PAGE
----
Wednesday, February 28, 2007

Watching The Food Network with your hand down your pants.

Last nights 11 p.m. rerun of Miami Ink featured the most audacious of all celebrity chefs, Anthony Bourdain, getting a skull tattoo from Chris Garver. I love Tony as much as everyone else does--you have to give a guy credit for exposing the raw underbelly of an industry, being blackballed for years and yet is still always held in the highest of respect by his peers. It takes quite a special man to be able to do that.

This morning, purely by accident, I'm browsing and I find snippets of Tony's rants about Food Network and the death of the "old timers," the "Real Chefs." (The full text of Tony's rants, which are oh-so-gloriously penned, can be found in his guest blog at Ruhlman.)

I have to widely agree with Tony, although I admit that I actually like Rachel Ray--not as a chef, because she isn't, but because her food actually fits into my lifestyle. And sometimes, when it isn't heavily infused with red meat and pork, it's actually good. Basically, my two standby dishes that I will proudly claim are stolen from Rachel Ray are a. Drunken Pasta and b. my Spinach Artichoke pasta salad, which I need only make at a party one more time to claim that it rightfully belongs to me.

He is completely correct about Giada's purpose in life. She is a good chef--and underused only because she has large breasts and big scary white teeth. I know she's fluent in Italian, but everytime she switches to say the name of a dish it just sounds wrong coming out of that Giant Praying Mantis Head of hers. She should do her show from Italy--I've seen Papa Dino DeLaurentis' giant-ass kitchen at the family's Roman villa. That would be a much more interesting show and a much more interesting set than the house Food Network rents her for two weeks in the summer to film an entire season of Everyday Italian. (All Italian kitchens are incredibly styled--we basically invented attractive kitchen appliances. That and filmmaking saved our homeland after the fall of Mussolini.)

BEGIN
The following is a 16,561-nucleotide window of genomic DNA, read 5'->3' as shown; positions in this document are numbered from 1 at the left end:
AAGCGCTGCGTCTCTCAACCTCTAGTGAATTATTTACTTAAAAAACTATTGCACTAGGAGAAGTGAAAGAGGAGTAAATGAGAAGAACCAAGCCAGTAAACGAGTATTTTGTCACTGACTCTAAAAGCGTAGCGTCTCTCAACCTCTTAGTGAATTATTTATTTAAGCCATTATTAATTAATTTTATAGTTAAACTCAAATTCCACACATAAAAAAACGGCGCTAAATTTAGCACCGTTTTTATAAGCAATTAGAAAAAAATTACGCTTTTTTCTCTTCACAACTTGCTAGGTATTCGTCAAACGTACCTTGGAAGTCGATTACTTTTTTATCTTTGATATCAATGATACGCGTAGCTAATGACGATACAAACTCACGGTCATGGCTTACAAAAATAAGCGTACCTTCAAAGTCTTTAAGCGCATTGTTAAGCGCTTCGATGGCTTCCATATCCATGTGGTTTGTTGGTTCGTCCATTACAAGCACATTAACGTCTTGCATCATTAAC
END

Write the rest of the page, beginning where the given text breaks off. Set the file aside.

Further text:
Tony's central thesis that Food Network has become something entirely male-centric (one out of every four men you know watches at least Giada's cleavage), younger and less-skilled. And he's entirely correct about the real chefs--yes, even people he admits are assholes like Bobby Flay--have been relegated to Kitchen Stadium. We can only enjoy Mario Batali's cooking when he's battling with people. (He, Mr. Bourdain, is why Rachel Ray won that battle against Team Flay-DeLaurentis, that and Giada had to jump up and down and make her boobs bounce to coerce Flay to open packages for her.) Even before shutting down production of Molto Mario, the show was only on at 11 a.m.--like all the other shows no one watches, poor sweet adorable boy-next-door Dave Leiberman and next Food Network Star's Party Line with the Hearty Boys, which both seem to be relegated to airtime at the ungodly hour of 8 in the morning. Anything that's on when people might conceivably watch TV, which I will argue might begin at 3 p.m. when the kids get home from school is a line-up of female chefs: Giada, Rachel Ray, that Stepford Wife from Half-Assed Cooking and Paula Deen. (The latter of whom Bourdain lovingly compares to Divine in Pink Flamingos . . . I will never love Paula Deen more than I do in that description.)

I think more than the cooking shows, which Bourdain proves are problematic at best, we might all be able to agree that the best part of The Food Network on any given day is a Food Network Challenge. I don't care if its wedding cakes or tappanyaki, I will sit my ass down and watch those any day. Chocolate Runway Challenge, hands down, is the best Food Network Challenge EVER and the chocolate flapper dress was totally robbed of the prize.

(Tony's fantasy Iron Chef battles are the icing on the cake that is his guest blog.)

1 comment:

Chris said...

is this the same chris garver? I know that he plays bass on the side right?